Students killed in segregation protest

The Allstar Bowling Lane
Thu, 1968-02-08

*On this date in 1968, the Orangeburg Massacre occurred. Three South Carolina State students were killed and 27 injured during a fourth night of segregation protest in Orangeburg, SC.

The All Star Bowling Lane, Orangeburg, South Carolina's only bowling alley played a pivotal role in the "Orangeburg Massacre" on the campus of South Carolina State College. That year, the segregated bowling alley was a rarity in Orangeburg because most public places in the city were integrated. Since the 1964 Civil Rights Act, local Black leaders and members of the white business community had tried to persuade the All Star to reconcile. Their efforts and simultaneous appeals to the U.S. Justice Department failed. All Stars’ manager claimed that bowling alleys were not covered under the Act.

Local African-Americans argued that since All Star had a snack bar, it was certainly covered under the Act specifically, under the interstate commerce provision in the public accommodations section. On February 6, a group of Black students from nearby South Carolina State and Claflin Colleges came to the bowling alley and refused to leave. The next night, another group returned and 15 were arrested. On February 8th, students started a bonfire on the state college's campus. Authorities moved in to put it out, and one officer was injured by a piece of a railing that was thrown at him. The crowd facing the officers began to grow, and then the shooting began because a highway patrolman fired his carbine in the air a couple of times, intending it as warning shots, and others started shooting as well.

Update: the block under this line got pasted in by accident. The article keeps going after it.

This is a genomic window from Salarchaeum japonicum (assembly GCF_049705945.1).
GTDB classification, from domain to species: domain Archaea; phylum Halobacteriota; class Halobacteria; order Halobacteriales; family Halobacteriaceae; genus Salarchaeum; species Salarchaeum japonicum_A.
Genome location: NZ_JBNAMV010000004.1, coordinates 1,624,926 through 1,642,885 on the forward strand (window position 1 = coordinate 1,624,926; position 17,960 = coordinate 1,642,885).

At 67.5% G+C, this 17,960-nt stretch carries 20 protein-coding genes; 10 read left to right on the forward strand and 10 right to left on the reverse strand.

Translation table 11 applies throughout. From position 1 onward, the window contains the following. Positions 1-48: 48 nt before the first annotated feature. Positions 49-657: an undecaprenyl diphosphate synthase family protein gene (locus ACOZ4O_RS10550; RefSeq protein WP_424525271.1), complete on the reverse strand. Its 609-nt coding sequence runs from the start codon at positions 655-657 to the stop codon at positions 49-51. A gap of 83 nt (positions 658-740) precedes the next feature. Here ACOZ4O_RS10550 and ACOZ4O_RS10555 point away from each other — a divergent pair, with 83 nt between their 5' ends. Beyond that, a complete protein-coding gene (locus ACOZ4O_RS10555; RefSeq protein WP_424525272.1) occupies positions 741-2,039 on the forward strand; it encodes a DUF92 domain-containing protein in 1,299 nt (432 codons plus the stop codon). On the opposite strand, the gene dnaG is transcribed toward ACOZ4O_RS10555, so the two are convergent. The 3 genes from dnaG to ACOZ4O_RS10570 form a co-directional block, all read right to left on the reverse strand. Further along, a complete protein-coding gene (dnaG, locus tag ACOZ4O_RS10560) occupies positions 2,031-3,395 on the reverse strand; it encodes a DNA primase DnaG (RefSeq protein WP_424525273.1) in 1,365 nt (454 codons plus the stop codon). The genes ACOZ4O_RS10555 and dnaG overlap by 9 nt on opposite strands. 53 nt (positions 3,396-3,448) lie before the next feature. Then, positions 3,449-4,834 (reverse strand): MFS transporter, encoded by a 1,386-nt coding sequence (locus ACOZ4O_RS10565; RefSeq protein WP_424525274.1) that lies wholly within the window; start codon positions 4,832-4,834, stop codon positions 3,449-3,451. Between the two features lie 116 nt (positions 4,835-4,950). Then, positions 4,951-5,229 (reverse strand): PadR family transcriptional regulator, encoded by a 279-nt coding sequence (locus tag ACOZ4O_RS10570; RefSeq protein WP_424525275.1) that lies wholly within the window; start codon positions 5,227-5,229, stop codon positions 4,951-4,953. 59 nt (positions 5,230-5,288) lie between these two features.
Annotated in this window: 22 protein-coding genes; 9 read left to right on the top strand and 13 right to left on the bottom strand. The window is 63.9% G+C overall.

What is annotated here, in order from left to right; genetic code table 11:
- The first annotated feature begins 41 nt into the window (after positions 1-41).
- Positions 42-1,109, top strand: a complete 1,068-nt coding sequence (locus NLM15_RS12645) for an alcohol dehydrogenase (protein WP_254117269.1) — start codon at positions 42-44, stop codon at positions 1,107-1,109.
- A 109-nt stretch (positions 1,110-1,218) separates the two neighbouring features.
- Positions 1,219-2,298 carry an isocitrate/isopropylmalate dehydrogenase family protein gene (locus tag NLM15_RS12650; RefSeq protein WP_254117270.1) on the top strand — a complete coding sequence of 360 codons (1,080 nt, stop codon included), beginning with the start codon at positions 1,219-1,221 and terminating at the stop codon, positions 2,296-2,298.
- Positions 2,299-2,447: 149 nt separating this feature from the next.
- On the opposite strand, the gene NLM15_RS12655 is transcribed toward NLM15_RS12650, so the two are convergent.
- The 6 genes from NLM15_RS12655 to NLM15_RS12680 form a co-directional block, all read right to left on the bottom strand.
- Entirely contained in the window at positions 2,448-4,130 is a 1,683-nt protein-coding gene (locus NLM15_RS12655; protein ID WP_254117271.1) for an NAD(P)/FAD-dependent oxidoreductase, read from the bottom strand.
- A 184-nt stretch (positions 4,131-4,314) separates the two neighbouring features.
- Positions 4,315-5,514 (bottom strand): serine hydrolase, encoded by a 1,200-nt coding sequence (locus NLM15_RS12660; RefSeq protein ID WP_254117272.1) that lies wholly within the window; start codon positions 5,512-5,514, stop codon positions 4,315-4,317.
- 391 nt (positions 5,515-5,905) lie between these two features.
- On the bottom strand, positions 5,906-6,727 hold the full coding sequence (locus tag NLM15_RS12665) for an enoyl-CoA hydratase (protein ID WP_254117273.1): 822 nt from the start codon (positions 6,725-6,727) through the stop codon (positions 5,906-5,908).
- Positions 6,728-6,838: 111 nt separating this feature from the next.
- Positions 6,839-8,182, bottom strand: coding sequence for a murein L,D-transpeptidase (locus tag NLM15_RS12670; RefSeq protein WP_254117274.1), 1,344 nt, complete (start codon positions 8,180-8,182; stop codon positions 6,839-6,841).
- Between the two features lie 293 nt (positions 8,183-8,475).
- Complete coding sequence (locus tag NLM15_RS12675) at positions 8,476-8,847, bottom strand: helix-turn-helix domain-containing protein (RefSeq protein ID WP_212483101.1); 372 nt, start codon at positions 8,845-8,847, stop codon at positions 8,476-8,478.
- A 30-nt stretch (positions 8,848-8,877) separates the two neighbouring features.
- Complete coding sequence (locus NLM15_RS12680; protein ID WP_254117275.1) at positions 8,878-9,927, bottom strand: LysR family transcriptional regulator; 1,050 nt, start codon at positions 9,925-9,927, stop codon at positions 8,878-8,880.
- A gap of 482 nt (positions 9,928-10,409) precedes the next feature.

Three were killed, Henry Smith, Samuel Hammond, SCSU students, and 17 year old Delano Middleton; a local high school student. While the student demonstrators worked their way back to the colleges, they broke car and store windows, and Governor Robert E. McNair mobilized a National Guard unit. Nine Highway Patrol officers faced federal charges in connection with the shootings. All were acquitted. The "Orangeburg Massacre," between students and police was the most violent incident in South Carolina's civil rights history and were typical of the tense times in the period leading up to the assassination of Martin Luther King, Jr.

Early in 2001, the school held a ceremony honoring the victims of the shooting.

The Encyclopedia of African-American Heritage
by Susan Altman
Copyright 1997, Facts on File, Inc. New York
ISBN 0-8160-3289-0

ACLU Racial Justice